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Mol Med. 2000 Jul;6(7):591-603.

CD39 modulates endothelial cell activation and apoptosis.

Author information

1
Department of Medicine, Beth Israel Deaconess Medical Center, Harvard Medical School, Boston, Massachusetts 02215, USA.

Abstract

BACKGROUND:

CD39 is the dominant vascular nucleoside triphosphate diphosphohydrolase (NTPDase) that exerts major effects on platelet reactivity by the regulated hydrolysis of extracellular adenine nucleotides. The effects of NTPDases on endothelial cell (EC) activation and apoptosis remain unexplored.

MATERIAL AND METHODS:

Recombinant replication-deficient adenoviruses were constructed with human CD39 cDNA (rAdCD39) or the bacterial beta-galactosidase (rAdbetagal).

RESULTS:

Intact human umbilical vein EC cultures infected with rAdCD39 had substantial and stable increases in NTPDase biochemical activity (14.50 +/- 3.50 Pi nmole/well/min), when contrasted with noninfected cells (0.95 +/- 0.002) and rAdbetagal infected cells (1.01 +/- 0.02; p<0.005). Increased NTPDase activity efficiently inhibited immediate type 2Y purinergic receptor (P2Y)-mediated EC activation responses viz. von Willebrand factor secretion in response to extracellular ATP. In addition, CD39 up-regulation blocked ATP-induced translocation of the transcription nuclear factor (NF)-kappaB to the cell nucleus, and abrogated transcription of mRNA encoding E-selectin, and consequent protein synthesis. CD39 also decreased the extent of apoptosis triggered by putative type-2X purinergic (P2X7) receptors in response to high concentrations of extracellular ATP in vitro.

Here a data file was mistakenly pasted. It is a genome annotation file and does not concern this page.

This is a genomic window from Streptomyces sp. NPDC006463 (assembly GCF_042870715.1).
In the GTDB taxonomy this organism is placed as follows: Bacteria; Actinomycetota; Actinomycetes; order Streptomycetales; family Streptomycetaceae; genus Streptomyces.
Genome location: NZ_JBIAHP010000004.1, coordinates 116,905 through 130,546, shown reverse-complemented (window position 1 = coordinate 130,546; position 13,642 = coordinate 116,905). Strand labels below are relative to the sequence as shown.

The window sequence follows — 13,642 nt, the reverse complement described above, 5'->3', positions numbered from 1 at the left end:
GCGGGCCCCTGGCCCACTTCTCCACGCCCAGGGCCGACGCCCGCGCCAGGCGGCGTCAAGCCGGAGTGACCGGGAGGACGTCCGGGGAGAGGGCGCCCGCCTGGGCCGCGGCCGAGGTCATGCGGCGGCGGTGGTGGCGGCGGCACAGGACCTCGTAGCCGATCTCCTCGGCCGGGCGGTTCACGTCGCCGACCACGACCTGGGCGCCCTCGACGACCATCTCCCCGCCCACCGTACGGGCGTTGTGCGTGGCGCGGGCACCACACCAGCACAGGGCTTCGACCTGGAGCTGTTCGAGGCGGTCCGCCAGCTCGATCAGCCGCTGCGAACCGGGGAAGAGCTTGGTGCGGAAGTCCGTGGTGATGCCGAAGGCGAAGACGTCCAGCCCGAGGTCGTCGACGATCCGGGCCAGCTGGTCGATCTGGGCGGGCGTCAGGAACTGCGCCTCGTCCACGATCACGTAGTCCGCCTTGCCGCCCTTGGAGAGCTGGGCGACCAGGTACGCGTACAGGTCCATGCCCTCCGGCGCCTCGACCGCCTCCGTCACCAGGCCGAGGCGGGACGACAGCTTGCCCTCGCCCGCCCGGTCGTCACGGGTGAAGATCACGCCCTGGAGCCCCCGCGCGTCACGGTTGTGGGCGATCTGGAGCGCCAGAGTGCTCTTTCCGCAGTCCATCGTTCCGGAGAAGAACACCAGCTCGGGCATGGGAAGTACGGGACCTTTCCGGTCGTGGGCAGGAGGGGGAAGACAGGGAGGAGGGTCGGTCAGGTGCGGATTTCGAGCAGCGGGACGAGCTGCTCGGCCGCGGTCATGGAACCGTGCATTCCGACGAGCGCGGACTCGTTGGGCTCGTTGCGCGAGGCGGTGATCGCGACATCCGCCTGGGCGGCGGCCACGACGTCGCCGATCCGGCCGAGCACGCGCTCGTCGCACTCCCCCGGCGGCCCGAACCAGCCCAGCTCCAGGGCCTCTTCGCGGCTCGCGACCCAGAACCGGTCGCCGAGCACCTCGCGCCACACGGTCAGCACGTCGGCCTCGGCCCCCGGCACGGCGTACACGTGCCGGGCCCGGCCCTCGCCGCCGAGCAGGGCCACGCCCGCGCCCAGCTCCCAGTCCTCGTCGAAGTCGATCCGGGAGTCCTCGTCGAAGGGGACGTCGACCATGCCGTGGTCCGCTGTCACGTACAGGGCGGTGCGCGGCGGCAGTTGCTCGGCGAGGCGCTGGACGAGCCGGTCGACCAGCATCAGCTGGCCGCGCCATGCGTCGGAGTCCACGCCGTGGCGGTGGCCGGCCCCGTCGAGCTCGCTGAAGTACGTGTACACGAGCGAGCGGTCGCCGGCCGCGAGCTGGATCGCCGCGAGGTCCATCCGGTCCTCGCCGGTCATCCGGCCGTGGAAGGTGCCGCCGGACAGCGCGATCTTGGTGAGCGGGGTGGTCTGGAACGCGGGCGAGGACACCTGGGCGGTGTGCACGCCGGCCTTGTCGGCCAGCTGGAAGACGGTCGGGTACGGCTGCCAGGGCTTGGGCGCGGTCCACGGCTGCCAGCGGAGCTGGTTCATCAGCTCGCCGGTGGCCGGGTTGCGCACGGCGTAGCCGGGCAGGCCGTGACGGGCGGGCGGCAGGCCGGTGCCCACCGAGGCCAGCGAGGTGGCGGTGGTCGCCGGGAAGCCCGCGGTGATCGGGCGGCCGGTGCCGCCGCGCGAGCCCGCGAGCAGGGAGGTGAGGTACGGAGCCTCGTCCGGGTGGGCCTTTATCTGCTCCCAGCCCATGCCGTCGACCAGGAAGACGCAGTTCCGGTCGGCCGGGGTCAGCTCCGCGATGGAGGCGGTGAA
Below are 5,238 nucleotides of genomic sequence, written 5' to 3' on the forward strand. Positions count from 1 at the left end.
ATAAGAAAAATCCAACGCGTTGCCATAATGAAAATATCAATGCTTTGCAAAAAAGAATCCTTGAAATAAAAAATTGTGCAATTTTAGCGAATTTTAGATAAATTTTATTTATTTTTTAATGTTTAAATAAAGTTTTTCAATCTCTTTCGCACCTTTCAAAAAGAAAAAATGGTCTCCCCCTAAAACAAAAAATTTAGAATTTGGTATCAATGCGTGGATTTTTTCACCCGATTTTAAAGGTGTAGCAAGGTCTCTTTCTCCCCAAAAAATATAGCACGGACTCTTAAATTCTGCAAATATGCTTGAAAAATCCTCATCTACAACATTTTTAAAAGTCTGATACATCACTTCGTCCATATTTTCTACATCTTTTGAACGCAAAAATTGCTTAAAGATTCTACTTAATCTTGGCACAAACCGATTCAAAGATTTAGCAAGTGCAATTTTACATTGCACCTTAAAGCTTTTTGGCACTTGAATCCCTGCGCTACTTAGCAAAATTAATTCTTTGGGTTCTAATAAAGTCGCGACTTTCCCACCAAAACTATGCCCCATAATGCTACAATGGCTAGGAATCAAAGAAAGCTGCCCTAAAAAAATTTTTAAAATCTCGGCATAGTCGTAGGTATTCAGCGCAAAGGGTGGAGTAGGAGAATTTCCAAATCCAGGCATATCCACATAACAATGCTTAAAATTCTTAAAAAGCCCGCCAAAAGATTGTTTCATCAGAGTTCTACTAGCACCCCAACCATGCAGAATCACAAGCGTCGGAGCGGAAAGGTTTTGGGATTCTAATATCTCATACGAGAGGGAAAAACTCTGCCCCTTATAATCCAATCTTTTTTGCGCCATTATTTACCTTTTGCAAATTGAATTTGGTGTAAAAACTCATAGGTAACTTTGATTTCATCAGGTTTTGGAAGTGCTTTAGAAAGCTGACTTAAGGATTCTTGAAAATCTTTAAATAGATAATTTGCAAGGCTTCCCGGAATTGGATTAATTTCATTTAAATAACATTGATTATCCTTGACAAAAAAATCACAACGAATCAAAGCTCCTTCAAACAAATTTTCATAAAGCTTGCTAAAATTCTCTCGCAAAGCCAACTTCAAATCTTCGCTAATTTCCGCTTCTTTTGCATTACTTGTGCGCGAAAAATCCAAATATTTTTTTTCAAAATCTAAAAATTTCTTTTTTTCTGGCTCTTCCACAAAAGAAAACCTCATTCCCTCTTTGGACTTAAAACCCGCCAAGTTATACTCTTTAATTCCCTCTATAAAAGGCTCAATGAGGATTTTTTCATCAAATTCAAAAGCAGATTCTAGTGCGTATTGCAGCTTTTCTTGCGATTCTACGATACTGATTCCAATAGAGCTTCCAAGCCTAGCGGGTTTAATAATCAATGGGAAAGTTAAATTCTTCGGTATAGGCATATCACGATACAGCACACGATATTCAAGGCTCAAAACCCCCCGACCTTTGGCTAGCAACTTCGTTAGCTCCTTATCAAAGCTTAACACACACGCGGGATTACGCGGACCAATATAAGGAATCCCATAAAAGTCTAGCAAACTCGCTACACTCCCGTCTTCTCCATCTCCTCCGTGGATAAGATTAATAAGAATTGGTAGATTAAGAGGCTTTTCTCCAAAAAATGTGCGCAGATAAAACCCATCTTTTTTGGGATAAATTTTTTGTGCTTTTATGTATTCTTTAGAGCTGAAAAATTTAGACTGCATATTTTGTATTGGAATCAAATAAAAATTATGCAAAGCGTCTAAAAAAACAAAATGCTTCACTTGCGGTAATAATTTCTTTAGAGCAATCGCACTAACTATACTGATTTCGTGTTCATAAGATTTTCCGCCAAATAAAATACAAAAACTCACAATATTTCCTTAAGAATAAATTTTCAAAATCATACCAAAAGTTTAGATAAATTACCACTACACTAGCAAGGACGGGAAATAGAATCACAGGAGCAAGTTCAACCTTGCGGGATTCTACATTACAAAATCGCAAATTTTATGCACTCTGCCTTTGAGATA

CONCLUSION:

These properties of CD39 indicate primary vascular protective effects with potential therapeutic applications.

PMID:
10997340
PMCID:
PMC1949966
[Indexed for MEDLINE]
Free PMC Article
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